Senior Client Partner
This Week in Leadership
Teaming Up for Purpose
Best-selling author Daniel Goleman highlights how some high-profile partnerships can move the needle on purpose.
During budget season, sales teams are asked for revenue projections. Finance department pros stress-test various scenarios. Top teams mull over strategic plans.
But most every other manager in the company probably doesn’t care about any of those. They have plans big and small, but they need more resources to turn those plans into reality. A new software system to make their department more efficient. Extra headcount to capitalize on a market opportunity. Bonus money for top-performing direct reports to keep them from jumping ship. In today’s environment, where budgeting has been made even more difficult because of pandemic-related disruptions, experts say the secret to getting these projects funded is not to hesitate. “Don’t wait to be asked for budget numbers—start socializing your ideas with the finance department and other functional partners now,” says Nathan Blain, Korn Ferry’s global lead for optimizing people costs.
Whether budget season is approaching or in full swing, here are five ways to effectively ask for a bigger budget.
Do your homework.
Before making an official request, assess how your proposal aligns with not only your boss’s priorities but also your firm’s current strategic goals and business plan. Then frame your “ask” against this and use data to support your proposal. “Take into account what you know about your manager—their personality, their flexibility, their openness to trying new things, and their pain points,” says Val Olson, a career coach for Korn Ferry Advance.
At the same time, network with people in the planning and finance departments. These professionals could tell you whether your specific request or something similar has been tried before, and what the outcome was. More importantly, they could help you build support for your idea, develop a business case, and help brainstorm questions you’ll likely be asked as you go through the budget process. “Anticipate questions about how to accomplish your goal cheaper, better, and faster,” Blain says.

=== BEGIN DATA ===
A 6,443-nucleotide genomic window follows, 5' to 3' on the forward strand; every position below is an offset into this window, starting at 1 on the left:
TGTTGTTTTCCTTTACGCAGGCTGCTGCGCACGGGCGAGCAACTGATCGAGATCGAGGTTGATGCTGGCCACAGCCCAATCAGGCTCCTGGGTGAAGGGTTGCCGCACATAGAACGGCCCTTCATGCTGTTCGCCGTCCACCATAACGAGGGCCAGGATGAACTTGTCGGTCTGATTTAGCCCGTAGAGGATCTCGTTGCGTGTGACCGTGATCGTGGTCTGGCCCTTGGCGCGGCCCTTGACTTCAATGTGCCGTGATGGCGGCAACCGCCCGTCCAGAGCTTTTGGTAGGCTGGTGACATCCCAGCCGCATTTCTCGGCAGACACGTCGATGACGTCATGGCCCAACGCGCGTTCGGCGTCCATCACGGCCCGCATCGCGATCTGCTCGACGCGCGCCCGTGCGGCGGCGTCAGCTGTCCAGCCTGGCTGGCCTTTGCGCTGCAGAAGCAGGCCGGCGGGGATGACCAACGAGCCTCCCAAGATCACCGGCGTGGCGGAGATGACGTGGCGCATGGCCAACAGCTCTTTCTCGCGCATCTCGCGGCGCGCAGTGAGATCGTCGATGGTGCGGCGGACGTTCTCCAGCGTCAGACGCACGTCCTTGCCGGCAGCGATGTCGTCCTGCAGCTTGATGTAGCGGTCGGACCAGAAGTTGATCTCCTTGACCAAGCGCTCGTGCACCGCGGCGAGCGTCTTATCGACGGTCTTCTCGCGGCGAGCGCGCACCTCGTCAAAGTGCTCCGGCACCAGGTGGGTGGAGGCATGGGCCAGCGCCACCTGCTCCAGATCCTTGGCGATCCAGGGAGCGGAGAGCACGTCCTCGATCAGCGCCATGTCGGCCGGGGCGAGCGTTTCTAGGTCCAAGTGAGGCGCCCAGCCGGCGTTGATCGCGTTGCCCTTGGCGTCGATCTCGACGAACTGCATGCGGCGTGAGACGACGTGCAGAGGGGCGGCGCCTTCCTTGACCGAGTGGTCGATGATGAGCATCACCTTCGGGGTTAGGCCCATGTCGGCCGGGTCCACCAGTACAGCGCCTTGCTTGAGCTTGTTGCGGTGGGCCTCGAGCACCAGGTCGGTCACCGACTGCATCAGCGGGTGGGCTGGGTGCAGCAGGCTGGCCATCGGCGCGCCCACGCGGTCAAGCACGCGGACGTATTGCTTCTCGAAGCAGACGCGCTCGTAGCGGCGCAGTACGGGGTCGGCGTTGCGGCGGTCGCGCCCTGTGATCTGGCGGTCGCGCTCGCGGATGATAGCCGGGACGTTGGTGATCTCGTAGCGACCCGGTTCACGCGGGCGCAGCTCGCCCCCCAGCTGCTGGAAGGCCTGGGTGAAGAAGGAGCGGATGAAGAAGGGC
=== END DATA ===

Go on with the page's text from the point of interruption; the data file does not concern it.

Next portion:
Focus on the opportunity—and risk—of doing nothing.
Determine the potential return on investment on your request. That ROI could come as an easy-to-track metric, such as increased profitability for the organization, but also less tangible things, such as the career progression of your boss or advancing a company priority.
You can also build a case around avoiding a negative impact. “Explain to the executive team that if we don’t make this investment, we will fall behind, see sales or profits drop, or lose key talent,” Blain says.
Connect your request to changes in the marketplace.
Experts suggest thinking about your appeal holistically. Consider the anticipated changes in customer behavior. Importantly, research whether competitors are doing something similar and what their goals or outcomes have been. “Speaking with colleagues at different companies may give you a broader idea of how to broach the subject and sell it to your manager or others within your organization,” Olson says.
For instance, if you know that your competitor is making a $10 million investment in new technology, this information could help make your case for a similar investment. “This will position you in the eyes of the executive team as looking ahead and looking around corners,” Blain says.
Emphasize the outcome.
To be sure, anyone making a request for funding needs to say exactly how much in dollars, people, or other resources they need. But after stating the figure, emphasize what these resources will allow you to accomplish. Senior executives are inclined to fund projects that will help their organizations grow in ways consistent with their business plans and priorities. “People get wrapped up in what they need, but remember that the organization is focused on outcomes, so make sure to emphasize what you will deliver,” Blain says.
Be ready to negotiate.
Not every proposal will get funded, but experts say you don’t necessarily have to give up after the first time the request gets rejected. Ask your boss if there is room for negotiation. For instance, if your petition for an additional $10,000 is turned down, can you ask for $8,000 instead? Or are there other resources that can help you to achieve your goals?